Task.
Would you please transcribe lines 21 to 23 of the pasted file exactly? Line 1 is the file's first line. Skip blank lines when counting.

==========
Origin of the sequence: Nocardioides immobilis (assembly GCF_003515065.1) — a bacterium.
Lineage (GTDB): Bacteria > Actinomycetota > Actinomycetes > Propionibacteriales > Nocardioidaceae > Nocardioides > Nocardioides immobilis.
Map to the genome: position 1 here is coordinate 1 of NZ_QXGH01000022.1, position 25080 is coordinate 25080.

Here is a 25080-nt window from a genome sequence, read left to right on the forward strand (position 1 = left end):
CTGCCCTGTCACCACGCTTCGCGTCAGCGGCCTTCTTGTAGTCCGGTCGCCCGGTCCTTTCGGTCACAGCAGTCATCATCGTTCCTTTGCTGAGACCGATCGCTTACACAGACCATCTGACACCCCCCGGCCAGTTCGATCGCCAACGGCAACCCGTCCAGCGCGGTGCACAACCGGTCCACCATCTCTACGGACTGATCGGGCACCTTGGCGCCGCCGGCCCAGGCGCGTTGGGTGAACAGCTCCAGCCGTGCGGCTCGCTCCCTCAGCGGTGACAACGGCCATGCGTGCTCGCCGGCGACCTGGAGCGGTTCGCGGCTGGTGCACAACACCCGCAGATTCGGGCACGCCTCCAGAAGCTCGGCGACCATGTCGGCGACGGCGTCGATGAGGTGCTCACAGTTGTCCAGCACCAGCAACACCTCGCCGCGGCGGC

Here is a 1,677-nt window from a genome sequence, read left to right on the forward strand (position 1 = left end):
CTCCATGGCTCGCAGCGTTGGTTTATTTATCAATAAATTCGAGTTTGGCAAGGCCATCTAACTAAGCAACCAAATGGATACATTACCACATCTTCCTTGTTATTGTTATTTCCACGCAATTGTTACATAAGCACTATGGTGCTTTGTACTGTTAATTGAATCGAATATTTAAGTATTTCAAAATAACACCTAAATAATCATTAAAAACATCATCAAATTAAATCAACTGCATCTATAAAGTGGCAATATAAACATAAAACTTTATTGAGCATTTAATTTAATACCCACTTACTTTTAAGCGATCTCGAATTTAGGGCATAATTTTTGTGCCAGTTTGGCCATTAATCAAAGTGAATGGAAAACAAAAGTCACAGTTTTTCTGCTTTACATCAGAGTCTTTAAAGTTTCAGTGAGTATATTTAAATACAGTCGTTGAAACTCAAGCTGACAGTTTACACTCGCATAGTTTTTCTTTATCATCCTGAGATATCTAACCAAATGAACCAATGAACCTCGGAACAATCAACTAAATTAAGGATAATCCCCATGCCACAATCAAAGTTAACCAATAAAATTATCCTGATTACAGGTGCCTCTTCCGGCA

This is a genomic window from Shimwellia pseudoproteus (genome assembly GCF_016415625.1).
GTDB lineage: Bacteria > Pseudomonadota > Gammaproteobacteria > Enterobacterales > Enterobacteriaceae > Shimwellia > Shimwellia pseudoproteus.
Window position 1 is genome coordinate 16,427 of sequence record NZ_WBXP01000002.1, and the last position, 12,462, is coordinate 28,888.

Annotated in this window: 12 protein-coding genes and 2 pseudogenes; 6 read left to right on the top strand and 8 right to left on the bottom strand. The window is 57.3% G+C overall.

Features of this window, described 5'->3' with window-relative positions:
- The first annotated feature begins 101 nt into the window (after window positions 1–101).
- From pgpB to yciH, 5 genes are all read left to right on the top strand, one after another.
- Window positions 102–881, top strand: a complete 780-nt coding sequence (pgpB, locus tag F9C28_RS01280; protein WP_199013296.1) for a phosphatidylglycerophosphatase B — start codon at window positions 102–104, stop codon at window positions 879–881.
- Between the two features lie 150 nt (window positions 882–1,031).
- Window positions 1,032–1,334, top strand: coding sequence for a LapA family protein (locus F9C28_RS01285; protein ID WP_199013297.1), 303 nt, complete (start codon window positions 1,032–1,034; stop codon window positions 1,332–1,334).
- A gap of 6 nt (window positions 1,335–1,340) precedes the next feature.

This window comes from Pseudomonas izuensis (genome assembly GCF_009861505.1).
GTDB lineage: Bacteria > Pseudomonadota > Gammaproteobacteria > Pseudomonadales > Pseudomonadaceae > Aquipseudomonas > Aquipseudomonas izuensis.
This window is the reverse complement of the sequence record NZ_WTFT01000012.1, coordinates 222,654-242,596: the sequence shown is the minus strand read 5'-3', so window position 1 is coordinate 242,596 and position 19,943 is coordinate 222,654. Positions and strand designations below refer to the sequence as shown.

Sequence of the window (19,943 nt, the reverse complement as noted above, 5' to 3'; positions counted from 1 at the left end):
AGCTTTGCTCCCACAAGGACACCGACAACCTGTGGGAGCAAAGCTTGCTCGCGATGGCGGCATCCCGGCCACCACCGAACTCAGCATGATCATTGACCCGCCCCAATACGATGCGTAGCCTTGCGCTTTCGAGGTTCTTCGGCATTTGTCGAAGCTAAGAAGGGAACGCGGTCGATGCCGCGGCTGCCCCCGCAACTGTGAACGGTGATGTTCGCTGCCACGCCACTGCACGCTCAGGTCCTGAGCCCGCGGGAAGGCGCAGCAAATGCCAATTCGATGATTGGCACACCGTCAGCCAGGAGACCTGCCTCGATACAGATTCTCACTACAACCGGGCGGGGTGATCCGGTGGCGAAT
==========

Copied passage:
This window is the reverse complement of the sequence record NZ_WTFT01000012.1, coordinates 222,654-242,596: the sequence shown is the minus strand read 5'-3', so window position 1 is coordinate 242,596 and position 19,943 is coordinate 222,654. Positions and strand designations below refer to the sequence as shown.

Sequence of the window (19,943 nt, the reverse complement as noted above, 5' to 3'; positions counted from 1 at the left end):
AGCTTTGCTCCCACAAGGACACCGACAACCTGTGGGAGCAAAGCTTGCTCGCGATGGCGGCATCCCGGCCACCACCGAACTCAGCATGATCATTGACCCGCCCCAATACGATGCGTAGCCTTGCGCTTTCGAGGTTCTTCGGCATTTGTCGAAGCTAAGAAGGGAACGCGGTCGATGCCGCGGCTGCCCCCGCAACTGTGAACGGTGATGTTCGCTGCCACGCCACTGCACGCTCAGGTCCTGAGCCCGCGGGAAGGCGCAGCAAATGCCAATTCGATGATTGGCACACCGTCAGCCAGGAGACCTGCCTCGATACAGATTCTCACTACAACCGGGCGGGGTGATCCGGTGGCGAAT